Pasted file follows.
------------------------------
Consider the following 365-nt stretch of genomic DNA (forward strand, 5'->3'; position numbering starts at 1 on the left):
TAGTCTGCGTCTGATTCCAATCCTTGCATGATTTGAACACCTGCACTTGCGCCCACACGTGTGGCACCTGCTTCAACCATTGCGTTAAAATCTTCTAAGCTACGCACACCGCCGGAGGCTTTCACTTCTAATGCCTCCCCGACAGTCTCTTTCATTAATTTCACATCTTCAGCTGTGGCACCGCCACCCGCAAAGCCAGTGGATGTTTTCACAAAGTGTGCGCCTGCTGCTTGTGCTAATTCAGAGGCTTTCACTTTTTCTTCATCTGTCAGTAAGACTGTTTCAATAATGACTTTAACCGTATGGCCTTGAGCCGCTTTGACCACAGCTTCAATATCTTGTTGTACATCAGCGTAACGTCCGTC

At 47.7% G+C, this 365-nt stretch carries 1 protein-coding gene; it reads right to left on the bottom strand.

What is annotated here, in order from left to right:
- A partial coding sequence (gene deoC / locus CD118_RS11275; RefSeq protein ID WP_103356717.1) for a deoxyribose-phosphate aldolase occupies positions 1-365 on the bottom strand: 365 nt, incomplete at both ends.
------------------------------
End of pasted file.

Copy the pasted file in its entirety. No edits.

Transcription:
Consider the following 365-nt stretch of genomic DNA (forward strand, 5'->3'; position numbering starts at 1 on the left):
TAGTCTGCGTCTGATTCCAATCCTTGCATGATTTGAACACCTGCACTTGCGCCCACACGTGTGGCACCTGCTTCAACCATTGCGTTAAAATCTTCTAAGCTACGCACACCGCCGGAGGCTTTCACTTCTAATGCCTCCCCGACAGTCTCTTTCATTAATTTCACATCTTCAGCTGTGGCACCGCCACCCGCAAAGCCAGTGGATGTTTTCACAAAGTGTGCGCCTGCTGCTTGTGCTAATTCAGAGGCTTTCACTTTTTCTTCATCTGTCAGTAAGACTGTTTCAATAATGACTTTAACCGTATGGCCTTGAGCCGCTTTGACCACAGCTTCAATATCTTGTTGTACATCAGCGTAACGTCCGTC

At 47.7% G+C, this 365-nt stretch carries 1 protein-coding gene; it reads right to left on the bottom strand.

What is annotated here, in order from left to right:
- A partial coding sequence (gene deoC / locus CD118_RS11275; RefSeq protein ID WP_103356717.1) for a deoxyribose-phosphate aldolase occupies positions 1-365 on the bottom strand: 365 nt, incomplete at both ends.